All right, I’m a sucker for rarity. As a musician in pursuit of uniqueness, I always get tempted into checking out rare and unique gear — of course, the underlying desire is to find that elusive piece that helps you define your unusual, personal sound. From Ty Tabor’s Strat Elite to Brian May’s Red Special or Buddy Miller’s Wandre Davoli guitars.
Well, this is a review of a rare pedal called Diamond J-Drive TR. 100 of these were made in 2006, and since then the company has been making J-Drive Mk3, which I understand is just like TR except that it doesn’t feature the dual-function part of the boost side. It’s a simple 4-knobber with boost going into an overdrive, but don’t let its simple user interface fool you — there are a couple of noteworthy twists here. I don’t know if it really sounds unique and twisted enough to make me or anybody else stand out, but it certainly has a little something to make it stand out of the crowded overdrive market.
So, Drive and Volume are self explanatory. This 3-knob overdrive side doesn’t have a tone knob, though, instead it has Warmth. What does it do? Several things at once — turning it up makes the sound louder, with mellowing of the top end and beefing up of lower mids. Warmth, indeed. The knob has a huge range and its effect is not subtle. There is a Bright switch also, though its impact is subtler than the Warmth knob.
On the boost side, it has a single Gain knob that sets the amount of boost, but the TR-only trick is that you can pull this knob up. In the normal mode it is a general-purpose clean boost, but pulling it up makes it a scratchy, gnarly germanium treble boost. You can read more technical details about this pedal on their archive page.
Thanks to its powerful Warmth control, J-Drive manages to sport much more range than what you’d expect from a typical overdrive. When the Warmth is turned fully counter-clockwise, it has a cutting edge, perfect for busy strumming rhythm guitar. It’s very dynamic, though its response is still unmistakably that of a solid-state pedal, not spongy and organic like a tube amp. All the way on the other side of the Warmth knob, it is woolly and fat, great for single-note playing and has a wonderful vocal quality to it, without sounding nasal like a cocked wah. The Drive knob has a pretty healthy range, can go from barely noticeable to raunchy classic rock dirt. So between the Drive and Warmth, you should be able to find a sound that works for pretty much anyone. My personal opinion is that a pre-gain bass roll-off and post-gain treble cut (think Paul Cochrane’s Timmy) is the most versatile EQ configuration for a dirt pedal — but this one-knob Warmth control is really challenging that notion. It’s simple in a very powerful way.
The bright switch, as I mentioned, is on the subtle side — it feels more like a slight low-end cut than a boost on the treble side. Being a single-coil player, I don’t see any need for it on the left half of the Warmth range where the tone is plenty defined already. It may be useful when you set the Warmth high on a darker sounding guitar. But then, this pedal features a treble boost, too.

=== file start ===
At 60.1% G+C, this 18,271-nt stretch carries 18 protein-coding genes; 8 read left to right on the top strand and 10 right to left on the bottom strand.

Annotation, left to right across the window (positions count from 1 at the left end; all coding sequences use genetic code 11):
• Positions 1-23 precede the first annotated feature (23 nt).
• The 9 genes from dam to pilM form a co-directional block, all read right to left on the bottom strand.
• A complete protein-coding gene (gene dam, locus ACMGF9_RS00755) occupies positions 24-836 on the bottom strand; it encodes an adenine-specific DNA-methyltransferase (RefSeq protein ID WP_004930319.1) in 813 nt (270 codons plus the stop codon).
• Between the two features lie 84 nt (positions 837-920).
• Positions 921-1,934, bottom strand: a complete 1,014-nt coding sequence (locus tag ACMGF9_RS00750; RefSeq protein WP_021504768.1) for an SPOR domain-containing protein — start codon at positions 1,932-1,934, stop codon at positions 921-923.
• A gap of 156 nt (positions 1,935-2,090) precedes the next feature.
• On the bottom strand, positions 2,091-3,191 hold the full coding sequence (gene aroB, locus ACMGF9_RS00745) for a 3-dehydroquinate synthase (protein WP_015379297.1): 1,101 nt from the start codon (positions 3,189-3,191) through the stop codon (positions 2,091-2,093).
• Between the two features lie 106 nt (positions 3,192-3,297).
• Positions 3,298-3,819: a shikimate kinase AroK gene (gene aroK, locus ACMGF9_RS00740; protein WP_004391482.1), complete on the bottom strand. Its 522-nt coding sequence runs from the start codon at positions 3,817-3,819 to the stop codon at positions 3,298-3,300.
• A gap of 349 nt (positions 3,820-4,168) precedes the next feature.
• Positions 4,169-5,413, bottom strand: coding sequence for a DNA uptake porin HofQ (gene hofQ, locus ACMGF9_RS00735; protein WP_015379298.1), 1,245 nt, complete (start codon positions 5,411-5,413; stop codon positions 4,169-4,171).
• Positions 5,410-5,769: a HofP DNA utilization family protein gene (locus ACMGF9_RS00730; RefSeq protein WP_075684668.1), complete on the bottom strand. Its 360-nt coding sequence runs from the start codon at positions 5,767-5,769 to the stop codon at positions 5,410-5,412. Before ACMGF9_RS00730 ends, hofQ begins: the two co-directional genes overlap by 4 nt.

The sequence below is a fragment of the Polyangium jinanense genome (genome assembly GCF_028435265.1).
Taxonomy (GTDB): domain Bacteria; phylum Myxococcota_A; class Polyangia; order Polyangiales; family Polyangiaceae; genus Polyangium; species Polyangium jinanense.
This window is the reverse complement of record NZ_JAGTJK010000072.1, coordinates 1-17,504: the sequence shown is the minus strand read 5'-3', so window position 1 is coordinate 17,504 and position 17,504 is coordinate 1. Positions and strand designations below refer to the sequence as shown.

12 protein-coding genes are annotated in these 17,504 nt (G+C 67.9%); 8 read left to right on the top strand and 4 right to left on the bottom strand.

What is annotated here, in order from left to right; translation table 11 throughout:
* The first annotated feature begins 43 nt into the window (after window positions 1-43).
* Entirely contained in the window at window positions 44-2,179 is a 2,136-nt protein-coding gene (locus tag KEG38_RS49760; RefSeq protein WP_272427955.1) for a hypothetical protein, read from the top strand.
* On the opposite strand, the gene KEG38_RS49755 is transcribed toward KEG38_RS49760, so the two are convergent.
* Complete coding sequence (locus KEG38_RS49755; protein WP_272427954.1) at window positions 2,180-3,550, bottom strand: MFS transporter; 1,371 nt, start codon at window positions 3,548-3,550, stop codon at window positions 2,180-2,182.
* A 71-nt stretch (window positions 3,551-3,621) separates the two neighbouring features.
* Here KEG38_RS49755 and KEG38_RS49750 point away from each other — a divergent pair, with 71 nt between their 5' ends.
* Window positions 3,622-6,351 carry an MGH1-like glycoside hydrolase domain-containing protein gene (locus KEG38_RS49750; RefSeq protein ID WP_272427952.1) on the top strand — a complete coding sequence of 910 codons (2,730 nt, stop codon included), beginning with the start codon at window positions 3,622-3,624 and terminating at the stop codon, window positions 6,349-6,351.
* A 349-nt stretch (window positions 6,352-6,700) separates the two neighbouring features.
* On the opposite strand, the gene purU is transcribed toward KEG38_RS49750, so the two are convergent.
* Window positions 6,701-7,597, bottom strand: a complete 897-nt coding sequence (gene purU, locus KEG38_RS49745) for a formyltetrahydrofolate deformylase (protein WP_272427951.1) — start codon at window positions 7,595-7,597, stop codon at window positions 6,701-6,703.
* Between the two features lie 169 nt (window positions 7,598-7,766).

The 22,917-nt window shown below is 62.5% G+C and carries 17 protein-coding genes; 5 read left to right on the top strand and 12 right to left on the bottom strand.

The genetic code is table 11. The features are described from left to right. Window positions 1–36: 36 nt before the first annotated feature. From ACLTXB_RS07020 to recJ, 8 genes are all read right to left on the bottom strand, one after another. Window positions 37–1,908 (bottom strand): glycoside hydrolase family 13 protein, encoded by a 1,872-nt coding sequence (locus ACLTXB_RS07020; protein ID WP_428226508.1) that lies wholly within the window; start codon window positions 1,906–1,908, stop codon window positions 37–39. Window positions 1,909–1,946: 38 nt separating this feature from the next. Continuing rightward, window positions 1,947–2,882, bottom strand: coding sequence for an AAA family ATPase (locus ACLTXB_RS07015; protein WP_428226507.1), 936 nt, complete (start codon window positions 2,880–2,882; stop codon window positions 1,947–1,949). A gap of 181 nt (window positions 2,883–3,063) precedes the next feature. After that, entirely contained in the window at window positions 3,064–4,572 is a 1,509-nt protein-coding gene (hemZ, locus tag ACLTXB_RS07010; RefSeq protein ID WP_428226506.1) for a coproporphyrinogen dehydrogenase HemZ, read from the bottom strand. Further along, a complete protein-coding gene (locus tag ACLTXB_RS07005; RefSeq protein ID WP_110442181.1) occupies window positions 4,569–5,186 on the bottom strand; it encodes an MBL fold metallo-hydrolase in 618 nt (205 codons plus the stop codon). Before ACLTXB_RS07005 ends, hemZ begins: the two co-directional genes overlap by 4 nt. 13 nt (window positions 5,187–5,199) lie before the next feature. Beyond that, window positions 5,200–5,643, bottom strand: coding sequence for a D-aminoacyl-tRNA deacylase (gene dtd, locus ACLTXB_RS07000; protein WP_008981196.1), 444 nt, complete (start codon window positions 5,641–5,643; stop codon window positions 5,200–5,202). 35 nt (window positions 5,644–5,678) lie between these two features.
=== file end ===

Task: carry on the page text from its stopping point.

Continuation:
The boost can add quite a bit of gain and saturation to the already healthy range of overdrive. The treble boost does add more coloration and definition — it doesn’t strike me as terribly peaky on the treble, like some treble boosters do, but the unmistakable kerrang of an old-school treble booster character gets stamped on the sound.
So between the Gain, Warmth and two kinds of boost, this pedal can achieve a surprising range of tones for a simple 4-knob pedal. I’d thought I would miss a tone control or bass knob but really — the balance Diamond strikes between simplicity and flexibility is quite admirable. So many gear ends up clouding the user interface with too many knobs in the name of flexibility, only to confound the users and have them endlessly turning knobs. This one is intuitive and instantly tunable to your needs.
But, like all overdrive pedals, this one does have some limits. Though responsive and dynamic, this is not an amp-in-a-box type pedal. It’s not ashamed to sound and behave like an overdrive pedal, with its boxy, constrained feel. So if you’re looking for a more tube amp-like organic dynamic response, this may not fit the bill. There is absolutely nothing wrong with an overdrive pedal being unabashedly that — many players swear by classic Boss and Ibanez units. J-Drive is more responsive than a typical mass-manufactured overdrive pedal, but there’s no mistaking that it’s still a pedal.
I realize the TR version is hard to come by because of the number of units being produced, but J-Drive Mk3 looks pretty much the same pedal sans the germanium treble boost, at least on paper — so I’m hoping that my review will help inform your decision to check out J-Drive Mk3. I think the balancing feat of simplicity vs. flexibility Diamond achieved with this pedal is pretty awesome, so if you like the idea of a flexible overdrive but are turned off by the idea of many knobs, this one may hit the sweet spot.